The question for me is how will the doctors, pharmacists, hospitals and other health care providers view this. Will they truly take your records that you post onto Google Health and share information back with you there? I hope that this does take off and that adoption is fast and furious, but I have my doubts. Hospitals and medical offices complain over and over again as it is just in the move to electronic medical records from their paper ones. I think that this might taint their view of yet another step in the process. However, the solution might be other service providers that would interface the record systems with Google Health. Another issue is security... I know how I feel about my records being out there in the cloud, but I am wondering how the general public feels.

Here is what Google says about their security:

We believe that your health information belongs to you, and you should decide how much you share and whom you share it with. We will never sell your data. We store your information securely and privately. Check out our privacy policy to learn more.

You are in control — you choose what you want to share and what you want to keep private.

I encourage you to go and check it out and let me know what you think! I know that there are not many providers right now that integrate, but when they come on board, will you? I have my account and am waiting for the providers in Western North Carolina to get on board. Check out About Google Health and tell me what your plans are in the comments and take the poll to the right.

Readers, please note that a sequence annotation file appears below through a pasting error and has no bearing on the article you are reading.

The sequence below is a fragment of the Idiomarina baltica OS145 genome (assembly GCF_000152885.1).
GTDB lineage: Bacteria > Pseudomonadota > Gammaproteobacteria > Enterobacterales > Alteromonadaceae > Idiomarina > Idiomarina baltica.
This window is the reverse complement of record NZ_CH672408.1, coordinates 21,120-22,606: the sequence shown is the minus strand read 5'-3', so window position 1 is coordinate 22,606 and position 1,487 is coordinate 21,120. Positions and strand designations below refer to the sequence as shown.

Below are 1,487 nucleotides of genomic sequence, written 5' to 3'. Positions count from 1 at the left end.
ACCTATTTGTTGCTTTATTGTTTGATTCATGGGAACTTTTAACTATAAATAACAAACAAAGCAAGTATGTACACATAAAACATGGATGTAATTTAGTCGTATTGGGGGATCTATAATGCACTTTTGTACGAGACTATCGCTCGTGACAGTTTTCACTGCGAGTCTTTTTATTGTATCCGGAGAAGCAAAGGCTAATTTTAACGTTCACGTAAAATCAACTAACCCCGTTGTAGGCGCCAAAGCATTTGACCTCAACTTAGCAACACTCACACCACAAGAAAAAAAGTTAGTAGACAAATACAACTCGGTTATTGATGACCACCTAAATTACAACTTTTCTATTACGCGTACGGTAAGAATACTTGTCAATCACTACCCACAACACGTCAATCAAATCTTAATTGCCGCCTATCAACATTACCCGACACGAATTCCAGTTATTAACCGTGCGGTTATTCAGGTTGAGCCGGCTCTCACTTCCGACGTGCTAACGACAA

Sunday, June 1, 2008

Gartner’s top 10 disruptive technologies 2008-2012

2008-2012? Isn't that seem like an odd span of time? With 5 years so close, why choose 4? I guess it doesn't really matter, it just struck me as odd. Technology does change quickly, I understand... but... ok ok, I will stop.

At the end of May, Gartner released their top 10 disruptive technologies for the next couple of years. This list is as follows:
  • Multicore and hybrid processors
  • Virtualisation and fabric computing
  • Social networks and social software
  • Cloud computing and cloud/Web platforms
  • Web mashups
  • User Interface
  • Ubiquitous computing
  • Contextual computing
  • Augmented reality
  • Semantics
Some of the usual buzz words of course have hit the list that have been flying around for the past couple of years. As expected, cloud computing was in there. I did notice though that a term that I haven't seen a lot of press about did appear near the top: Fabric Computing. I am surprised that this did not just get pulled under the umbrella of Cloud Computing. Maybe it is because I use Amazon Web Services, and the line is really blurry between getting to pick and choose your various components and the platform as a whole. Granted it isn't as granular as what a true fabric might offer, but with Amazon's announcement this weekend of new High-CPU Instances on their EC2 platform, we are moving rapidly that way. I guess that I really like the fact that I can define my platform and pick and choose at the level that Amazon is offering. I look forward to the persistent storage coming soon! So many different definitions of the cloud are out there? Anyone else think that Fabric Computing and Cloud Computing are at least close cousins? Should they be called out separately?